Scientists discover oldest bed bug

“Scientists discover oldest bed bug.” For about as long as humans have been living, bugs have been infesting our beds. In a study in the Journal of Medical Entomology, researchers present evidence of the oldest bed bugs ever discovered. Tiny fragments of the insidious insects have been found in archaeological sites from some 5,000 to 11,000 years ago.
Cimex lectularius and Cimex hemipterus, the species that haunt our nightmares (and sometimes, if we’re really unlucky, our apartments) are thought to have split from their close relatives at least 98,000 years ago. Indeed, predating modern humans, who only hit the scene 200,000 years ago.

How to check for bed bugs.

Bed bugs (Cimex lectularius) feast on the blood of mammals. They are small, wingless insects with a flat body that is ideal for hiding in small places called harbourages. Human blood is the bed bug’s favourite food but they enjoy feasting on pets and rodents. The bed bug is primarily active at night.  During the day, the bed bugs hide in cracks in furniture and skirting boards. Bed bugs are difficult to track down.

H2 Distribution and Habitat.

Bedbugs are found worldwide. They occur  throughout towns and cities but they are most commonly found in densely populated inner city areas.  Bed bugs have become increasingly prevalent in hotels and hostels. In the 1940’s, bed bugs were close to eradication in developed countries. The recent resurgence in bed bug numbers has been attributed to increased rates of migration, international travel, changes in pest control practises and insecticide resistance. In addition, the widespread introduction of central heating has extended the limit of bed bug distribution into areas with colder climate. 

H2 Life Cycle and Biology of bed bugs.

Bed bugs follow the egg – nymph – adult life cycle. The female produces up to 200 eggs. The eggs will hatch when the atmospheric temperature reaches a consistent 13 degrees celsius and above. The resultant nymphs will take an average of four months to develop. A mature bed bug can live for several months without feeding. However, when they have the opportunity to feed the bugs can ingest eight times their own body weight in blood.

H2 Evidence of a bad bug infestation 

Bed bugs have a distinctive smell. At low levels of infestation the smell is said to resemble that of coriander. Hence, the bed bug was once called the bed bug.This odour is quickly identified by the professionals from The adult bed bug is about the size and shape of an apple seed. Additional physical evidence includes blood spatters and brown fecal matter.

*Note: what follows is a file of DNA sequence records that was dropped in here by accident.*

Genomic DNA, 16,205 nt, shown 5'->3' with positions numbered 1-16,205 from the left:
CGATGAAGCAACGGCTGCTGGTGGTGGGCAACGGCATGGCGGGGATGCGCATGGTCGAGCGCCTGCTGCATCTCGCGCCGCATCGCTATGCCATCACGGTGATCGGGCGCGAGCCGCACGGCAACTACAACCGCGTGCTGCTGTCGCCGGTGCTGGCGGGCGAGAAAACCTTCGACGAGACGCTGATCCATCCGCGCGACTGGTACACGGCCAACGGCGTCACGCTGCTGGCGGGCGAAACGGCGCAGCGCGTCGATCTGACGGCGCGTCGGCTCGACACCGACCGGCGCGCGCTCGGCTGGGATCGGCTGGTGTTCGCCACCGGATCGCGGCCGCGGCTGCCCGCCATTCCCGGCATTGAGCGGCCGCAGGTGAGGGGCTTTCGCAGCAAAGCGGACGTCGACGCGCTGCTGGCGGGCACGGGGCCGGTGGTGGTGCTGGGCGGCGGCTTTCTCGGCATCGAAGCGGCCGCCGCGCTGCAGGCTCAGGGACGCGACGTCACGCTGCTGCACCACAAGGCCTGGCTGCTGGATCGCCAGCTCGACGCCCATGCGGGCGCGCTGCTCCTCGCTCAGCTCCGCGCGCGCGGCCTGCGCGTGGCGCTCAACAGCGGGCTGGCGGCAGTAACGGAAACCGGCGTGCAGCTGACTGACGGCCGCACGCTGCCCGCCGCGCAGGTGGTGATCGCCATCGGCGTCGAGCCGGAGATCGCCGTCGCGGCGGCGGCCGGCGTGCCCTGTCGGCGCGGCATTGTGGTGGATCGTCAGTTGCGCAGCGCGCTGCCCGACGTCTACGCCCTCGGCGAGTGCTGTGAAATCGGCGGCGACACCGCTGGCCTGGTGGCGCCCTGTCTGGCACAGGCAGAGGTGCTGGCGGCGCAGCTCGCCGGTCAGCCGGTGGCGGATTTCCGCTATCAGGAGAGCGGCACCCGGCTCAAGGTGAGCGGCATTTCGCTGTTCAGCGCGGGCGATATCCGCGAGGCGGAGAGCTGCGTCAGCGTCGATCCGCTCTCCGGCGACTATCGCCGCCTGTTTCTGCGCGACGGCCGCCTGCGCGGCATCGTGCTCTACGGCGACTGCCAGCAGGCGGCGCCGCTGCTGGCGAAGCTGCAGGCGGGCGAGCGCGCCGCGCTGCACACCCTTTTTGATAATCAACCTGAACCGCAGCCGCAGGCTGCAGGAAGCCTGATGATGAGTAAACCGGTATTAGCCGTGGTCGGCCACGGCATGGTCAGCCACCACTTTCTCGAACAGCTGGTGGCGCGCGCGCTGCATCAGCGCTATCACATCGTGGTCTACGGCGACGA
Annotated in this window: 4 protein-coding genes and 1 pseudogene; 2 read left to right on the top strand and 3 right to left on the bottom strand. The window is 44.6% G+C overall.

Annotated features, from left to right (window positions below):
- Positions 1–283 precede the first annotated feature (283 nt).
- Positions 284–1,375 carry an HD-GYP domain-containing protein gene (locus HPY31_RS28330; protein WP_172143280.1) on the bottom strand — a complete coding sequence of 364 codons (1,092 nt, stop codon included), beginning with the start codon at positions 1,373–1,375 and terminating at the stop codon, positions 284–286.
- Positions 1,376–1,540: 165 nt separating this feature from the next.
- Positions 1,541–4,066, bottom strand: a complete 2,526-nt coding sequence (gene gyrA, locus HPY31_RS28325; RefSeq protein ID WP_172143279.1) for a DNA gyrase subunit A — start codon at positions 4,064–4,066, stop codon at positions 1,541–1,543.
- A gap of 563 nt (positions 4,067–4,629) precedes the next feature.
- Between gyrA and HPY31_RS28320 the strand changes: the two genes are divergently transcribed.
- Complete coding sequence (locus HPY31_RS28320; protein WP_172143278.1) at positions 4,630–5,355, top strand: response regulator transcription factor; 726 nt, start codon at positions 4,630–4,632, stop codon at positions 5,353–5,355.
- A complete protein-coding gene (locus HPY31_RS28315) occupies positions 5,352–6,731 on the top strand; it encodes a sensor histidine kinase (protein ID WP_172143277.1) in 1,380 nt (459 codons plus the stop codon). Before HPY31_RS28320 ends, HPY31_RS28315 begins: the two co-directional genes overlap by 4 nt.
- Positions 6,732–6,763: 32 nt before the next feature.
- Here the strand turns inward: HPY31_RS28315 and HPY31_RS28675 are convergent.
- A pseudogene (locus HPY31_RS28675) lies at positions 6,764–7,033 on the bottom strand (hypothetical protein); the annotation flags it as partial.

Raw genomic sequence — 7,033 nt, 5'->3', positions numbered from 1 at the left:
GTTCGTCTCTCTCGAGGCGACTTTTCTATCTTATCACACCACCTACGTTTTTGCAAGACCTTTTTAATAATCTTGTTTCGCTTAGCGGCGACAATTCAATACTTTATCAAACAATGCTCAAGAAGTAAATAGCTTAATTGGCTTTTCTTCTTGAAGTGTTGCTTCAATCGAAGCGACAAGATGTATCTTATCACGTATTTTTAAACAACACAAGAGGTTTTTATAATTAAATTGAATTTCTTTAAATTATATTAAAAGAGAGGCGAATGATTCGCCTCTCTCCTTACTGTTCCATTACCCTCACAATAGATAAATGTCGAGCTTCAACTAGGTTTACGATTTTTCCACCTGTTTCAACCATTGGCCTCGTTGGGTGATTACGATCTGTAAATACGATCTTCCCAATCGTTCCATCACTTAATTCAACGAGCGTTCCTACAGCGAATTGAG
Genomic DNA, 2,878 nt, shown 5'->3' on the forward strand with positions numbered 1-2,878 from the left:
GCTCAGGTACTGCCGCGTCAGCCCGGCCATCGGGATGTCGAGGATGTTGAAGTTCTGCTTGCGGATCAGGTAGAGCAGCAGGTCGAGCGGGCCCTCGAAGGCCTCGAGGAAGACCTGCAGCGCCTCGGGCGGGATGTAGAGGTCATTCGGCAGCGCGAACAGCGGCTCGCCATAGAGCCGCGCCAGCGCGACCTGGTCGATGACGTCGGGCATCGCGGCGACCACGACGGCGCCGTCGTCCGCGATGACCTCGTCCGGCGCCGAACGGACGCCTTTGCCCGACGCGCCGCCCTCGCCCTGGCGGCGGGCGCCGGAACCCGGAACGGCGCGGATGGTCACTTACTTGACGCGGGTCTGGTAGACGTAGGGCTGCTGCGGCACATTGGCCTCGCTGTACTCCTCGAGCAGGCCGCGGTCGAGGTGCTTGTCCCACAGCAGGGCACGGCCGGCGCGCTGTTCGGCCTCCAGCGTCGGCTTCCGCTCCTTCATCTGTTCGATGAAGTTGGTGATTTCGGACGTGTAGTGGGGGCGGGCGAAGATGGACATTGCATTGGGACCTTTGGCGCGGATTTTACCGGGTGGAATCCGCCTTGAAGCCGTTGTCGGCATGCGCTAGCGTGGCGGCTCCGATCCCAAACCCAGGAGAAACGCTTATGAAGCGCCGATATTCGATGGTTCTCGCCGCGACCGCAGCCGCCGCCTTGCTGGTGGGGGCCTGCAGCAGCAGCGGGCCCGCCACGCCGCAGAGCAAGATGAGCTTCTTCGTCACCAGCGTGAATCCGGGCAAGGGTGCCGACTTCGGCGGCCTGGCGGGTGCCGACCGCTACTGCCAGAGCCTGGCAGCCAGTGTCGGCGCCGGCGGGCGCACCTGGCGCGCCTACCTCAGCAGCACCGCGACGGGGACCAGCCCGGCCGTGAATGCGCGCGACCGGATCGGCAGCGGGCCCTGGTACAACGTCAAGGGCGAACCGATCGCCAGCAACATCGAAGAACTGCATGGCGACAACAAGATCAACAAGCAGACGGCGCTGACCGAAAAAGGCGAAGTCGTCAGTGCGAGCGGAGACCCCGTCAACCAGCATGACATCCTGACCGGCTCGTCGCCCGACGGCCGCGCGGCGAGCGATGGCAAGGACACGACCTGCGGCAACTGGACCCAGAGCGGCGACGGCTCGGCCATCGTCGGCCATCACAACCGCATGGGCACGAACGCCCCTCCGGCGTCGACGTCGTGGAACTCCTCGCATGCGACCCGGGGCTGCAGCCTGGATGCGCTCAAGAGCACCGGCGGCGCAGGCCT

Bed bugs cannot fly or jump but they are quick crawlers and they can spread through a house. Furthermore, bed bugs can move from place to place by hitching a ride on a host. 

H2 Interactions with humans

Bed bugs have not been identified as carriers of disease. However, their bites cause irritation, moreover, in some cases the bites may cause an allergic reaction. Medical advice for treating bug bites includes:

  1. Treat itching and swelling with a cool damp cloth.
  2. Clean the affected area.
  3. Avoid infection by not scratching the bites.
  4. After seeking medical advice use a mild steroid cream.
  5. Treat any irritation and itching with antihistamines.

However, bed bug bites will clear up on their own after a few days. 

H2 Prevention of bedbug infestations.

  • Clean your mattress using a steam cleaner. Superheated low moisture steam is ideal for sanitising mattresses and soft furnishings. A high quality steam cleaner will remove bed bugs and dust mites. In addition, stains from bodily fluids will be cleaned and the quality of the homeowners sleep will be improved.  This cleaning process should be repeated every two to three months. Allow your mattress to air and fully dry outside, ideally in sunlight, as ultraviolet light will aid the cleaning process.
  • Avoid buying second hand furniture and soft furnishings.
  • Washed used clothing and dry in a tumble drier using a high setting.
  • On arrival, check your holiday accommodation.
  • Have an expert from check out a new home before moving in. 
  • Clean and vacuum regularly. Bed bugs are found in both clean and dirty environments, but regular cleaning will help with early detection.
  • Declutter your bedroom.
  • Replace your mattress regularly.
  • Use protective covers on mattresses.
  • Use scented water around your house. Spray luggage and outerwear before and during stays in holiday accommodation. Essential oils that repel bugs include clove, lemongrass, peppermint, tea tree and eucalyptus.

H2 Bed bug control.

H3 Control by the homeowner.

This is not the kind of infestation that should be dealt with by the homeowner. However, you can take steps to help prepare your home for the pest control expert:

  • Dispose of magazines and newspapers.
  • Remove clothing.
  • Remove any storage boxes.
  • Move your bed at least one metre away from the walls.

H3 Professional bedbug infestation control. technicians will assess the infestation in conjunction with the homeowner. Thoroughness is the key because of the ability of the bugs to hide away in harbourages. Firstly, dispose of, or heat sterilise, bedding, soft furnishings and mattresses. The whole structure of a room will then have to be treated with a broad spectrum residual insecticide. The technicians will focus on bed frames, skirting boards, switches and any cracks in the walls and flooring. In addition, there may be a need for repeat treatments as studies have shown that some populations of bed bugs are insecticide resistant. 

Finally, any possible harbourages should be treated with a residual crevice insecticide and sealed.

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